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    « Up and To the Right: A Blogging Milestone | Main | FAST and FAST Cache for the Service Provider »

    10/03/2011

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    Robert Miletich

    >>: In the end, I feel like a reference architecture is all about the people involved.

    Let me respectfully disagree. The people involved are crucial since you're depending on integrators or internal staff to assume responsibility for success but the reference architecture (a Cisco one anyway) goes a long way to assure some form of success. An additional value to reference architectures is that they bring ownership of the solution closer to the client - i.e. the client is less prone to look at the solution as someone else's child and by extension, their responsibility.

    >>: For a product, I feel like everything revolves around the technology included, and in how much effort the provider has put into integration, delivery and orchestration of the core components.

    "How much effort" can be viewed subjectively - it can be anything from not enough effort, to just right to too much effort depending on the product manager. Is it just right? It was for the product manager :-). Is it just right for the client? Maybe. Probably. And if not there'll be another product around the pike to fix today's issues.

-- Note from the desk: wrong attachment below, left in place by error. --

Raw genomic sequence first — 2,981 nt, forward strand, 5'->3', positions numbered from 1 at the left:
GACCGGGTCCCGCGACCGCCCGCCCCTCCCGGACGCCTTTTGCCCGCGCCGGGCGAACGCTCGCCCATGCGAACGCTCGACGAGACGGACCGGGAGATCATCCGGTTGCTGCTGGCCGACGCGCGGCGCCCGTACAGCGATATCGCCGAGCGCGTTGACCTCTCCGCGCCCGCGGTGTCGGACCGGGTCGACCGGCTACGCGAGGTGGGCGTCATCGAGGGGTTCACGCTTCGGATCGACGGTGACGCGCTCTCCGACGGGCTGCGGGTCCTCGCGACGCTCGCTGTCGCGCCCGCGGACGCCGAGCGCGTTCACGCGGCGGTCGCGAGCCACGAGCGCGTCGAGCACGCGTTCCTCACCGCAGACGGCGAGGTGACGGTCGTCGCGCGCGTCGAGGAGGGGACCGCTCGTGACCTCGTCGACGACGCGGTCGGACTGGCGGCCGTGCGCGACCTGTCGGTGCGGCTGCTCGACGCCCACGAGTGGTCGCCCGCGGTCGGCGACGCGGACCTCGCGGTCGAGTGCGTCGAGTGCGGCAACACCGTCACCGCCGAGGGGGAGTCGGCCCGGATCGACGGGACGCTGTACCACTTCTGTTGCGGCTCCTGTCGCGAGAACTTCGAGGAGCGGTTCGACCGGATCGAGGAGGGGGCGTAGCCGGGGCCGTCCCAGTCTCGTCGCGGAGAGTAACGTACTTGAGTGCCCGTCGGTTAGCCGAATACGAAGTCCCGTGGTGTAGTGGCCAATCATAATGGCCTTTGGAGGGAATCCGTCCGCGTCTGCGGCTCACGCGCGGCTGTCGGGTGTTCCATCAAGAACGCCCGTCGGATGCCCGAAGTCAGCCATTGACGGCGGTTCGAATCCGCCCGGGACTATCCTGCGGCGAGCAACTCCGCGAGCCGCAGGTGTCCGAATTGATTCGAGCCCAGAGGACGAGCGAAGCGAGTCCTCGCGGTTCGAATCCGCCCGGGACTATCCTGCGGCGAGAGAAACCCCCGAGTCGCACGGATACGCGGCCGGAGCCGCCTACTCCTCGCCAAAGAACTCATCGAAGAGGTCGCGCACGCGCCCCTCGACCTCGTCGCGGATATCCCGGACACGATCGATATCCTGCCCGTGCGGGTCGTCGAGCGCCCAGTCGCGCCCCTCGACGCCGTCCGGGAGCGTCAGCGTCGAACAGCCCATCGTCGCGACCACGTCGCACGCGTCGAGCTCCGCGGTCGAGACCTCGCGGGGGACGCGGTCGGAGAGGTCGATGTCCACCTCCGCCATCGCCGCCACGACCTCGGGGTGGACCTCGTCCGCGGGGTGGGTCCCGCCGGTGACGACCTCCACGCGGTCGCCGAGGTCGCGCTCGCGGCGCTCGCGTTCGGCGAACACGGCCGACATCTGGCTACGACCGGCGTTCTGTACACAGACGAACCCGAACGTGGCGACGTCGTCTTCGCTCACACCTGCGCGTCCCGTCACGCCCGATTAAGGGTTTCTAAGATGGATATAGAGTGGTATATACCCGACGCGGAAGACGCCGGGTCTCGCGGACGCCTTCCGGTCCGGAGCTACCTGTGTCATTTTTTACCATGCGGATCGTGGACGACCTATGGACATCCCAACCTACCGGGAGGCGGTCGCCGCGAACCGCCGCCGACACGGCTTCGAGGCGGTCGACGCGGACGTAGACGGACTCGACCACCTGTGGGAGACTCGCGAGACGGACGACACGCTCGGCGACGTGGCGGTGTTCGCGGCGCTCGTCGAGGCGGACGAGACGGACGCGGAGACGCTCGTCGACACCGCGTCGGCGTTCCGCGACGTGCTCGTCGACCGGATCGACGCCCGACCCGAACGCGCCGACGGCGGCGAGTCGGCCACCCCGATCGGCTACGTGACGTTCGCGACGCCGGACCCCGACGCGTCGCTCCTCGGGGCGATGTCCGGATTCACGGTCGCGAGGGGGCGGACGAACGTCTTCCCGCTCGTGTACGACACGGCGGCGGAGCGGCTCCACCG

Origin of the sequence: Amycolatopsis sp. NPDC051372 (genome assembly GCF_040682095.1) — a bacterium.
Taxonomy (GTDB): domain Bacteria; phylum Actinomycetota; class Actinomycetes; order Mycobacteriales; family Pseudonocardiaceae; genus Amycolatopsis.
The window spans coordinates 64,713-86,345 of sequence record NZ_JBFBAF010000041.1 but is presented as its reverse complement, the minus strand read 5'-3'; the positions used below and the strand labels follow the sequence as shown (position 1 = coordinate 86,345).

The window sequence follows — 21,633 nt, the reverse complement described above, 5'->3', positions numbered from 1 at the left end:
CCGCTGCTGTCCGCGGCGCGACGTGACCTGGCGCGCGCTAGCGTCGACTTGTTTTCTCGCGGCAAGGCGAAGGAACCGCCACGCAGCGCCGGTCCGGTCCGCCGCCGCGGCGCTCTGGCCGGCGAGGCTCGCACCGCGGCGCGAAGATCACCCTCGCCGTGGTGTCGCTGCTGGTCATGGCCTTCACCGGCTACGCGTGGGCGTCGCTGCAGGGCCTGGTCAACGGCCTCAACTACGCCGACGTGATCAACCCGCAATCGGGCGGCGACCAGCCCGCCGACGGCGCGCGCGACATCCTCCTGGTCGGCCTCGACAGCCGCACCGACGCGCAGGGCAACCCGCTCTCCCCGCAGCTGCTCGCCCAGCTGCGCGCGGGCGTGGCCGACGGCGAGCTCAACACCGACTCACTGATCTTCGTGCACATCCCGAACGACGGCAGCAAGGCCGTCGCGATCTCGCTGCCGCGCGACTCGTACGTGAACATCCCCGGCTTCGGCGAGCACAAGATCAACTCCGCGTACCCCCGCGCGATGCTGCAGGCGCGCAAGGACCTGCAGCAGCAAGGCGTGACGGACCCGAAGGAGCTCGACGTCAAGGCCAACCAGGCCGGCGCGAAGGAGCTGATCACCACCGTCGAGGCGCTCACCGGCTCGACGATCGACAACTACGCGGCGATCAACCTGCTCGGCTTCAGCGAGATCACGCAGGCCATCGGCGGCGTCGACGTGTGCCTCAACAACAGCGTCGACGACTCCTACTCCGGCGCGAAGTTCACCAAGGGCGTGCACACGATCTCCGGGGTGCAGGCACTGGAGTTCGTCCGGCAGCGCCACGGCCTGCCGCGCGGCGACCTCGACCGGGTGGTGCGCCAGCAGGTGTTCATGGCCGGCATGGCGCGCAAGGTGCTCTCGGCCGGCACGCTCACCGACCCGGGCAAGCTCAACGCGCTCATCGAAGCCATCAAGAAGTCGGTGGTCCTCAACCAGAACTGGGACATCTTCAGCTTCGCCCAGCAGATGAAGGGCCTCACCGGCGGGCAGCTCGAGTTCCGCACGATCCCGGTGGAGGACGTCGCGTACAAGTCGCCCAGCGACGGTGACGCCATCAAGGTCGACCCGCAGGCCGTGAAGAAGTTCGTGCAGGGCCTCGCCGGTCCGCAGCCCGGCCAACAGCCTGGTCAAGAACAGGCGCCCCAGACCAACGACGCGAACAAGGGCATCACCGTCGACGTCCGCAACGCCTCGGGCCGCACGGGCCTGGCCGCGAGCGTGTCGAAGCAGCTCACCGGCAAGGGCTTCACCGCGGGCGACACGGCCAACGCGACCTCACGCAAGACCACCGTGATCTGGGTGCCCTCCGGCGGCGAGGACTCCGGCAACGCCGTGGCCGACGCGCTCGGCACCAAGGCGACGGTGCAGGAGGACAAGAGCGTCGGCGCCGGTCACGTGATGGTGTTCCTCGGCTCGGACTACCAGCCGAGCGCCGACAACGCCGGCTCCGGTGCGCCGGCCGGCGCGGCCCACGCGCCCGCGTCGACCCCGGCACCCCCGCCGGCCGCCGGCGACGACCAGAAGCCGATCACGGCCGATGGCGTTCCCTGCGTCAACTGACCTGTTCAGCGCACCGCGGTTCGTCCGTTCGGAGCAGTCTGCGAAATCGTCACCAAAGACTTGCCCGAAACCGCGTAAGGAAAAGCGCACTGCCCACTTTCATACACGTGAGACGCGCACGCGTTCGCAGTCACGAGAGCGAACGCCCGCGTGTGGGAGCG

My view of the value of a "product" is time-to-implement, and its close cousin, time-to-monetize. That takes for granted that it actually is - like many "products" are advertised - a pull-the-string to successfully implement proposition.

    Jeramiah Dooley

    Thanks Robert. Even the best reference architecture is left in the hands of the staff and partners of a company to implement, much the same way even a good recipe still needs a good cook. In the case of a converged infrastructure it's not just following the RA that's important, it's making sure the end goal matches up with the business requirements. That's a lot to ask of people, and it's why I feel that the people end up being the critical path item.

    Leaving my choice of phrase aside, I agree with your second comment as well. The reduction of risk is assumed (although, like you point out that can be a big assumption sometimes. :-) and the goal is to minimize TTI.

    Thanks again for the comment!

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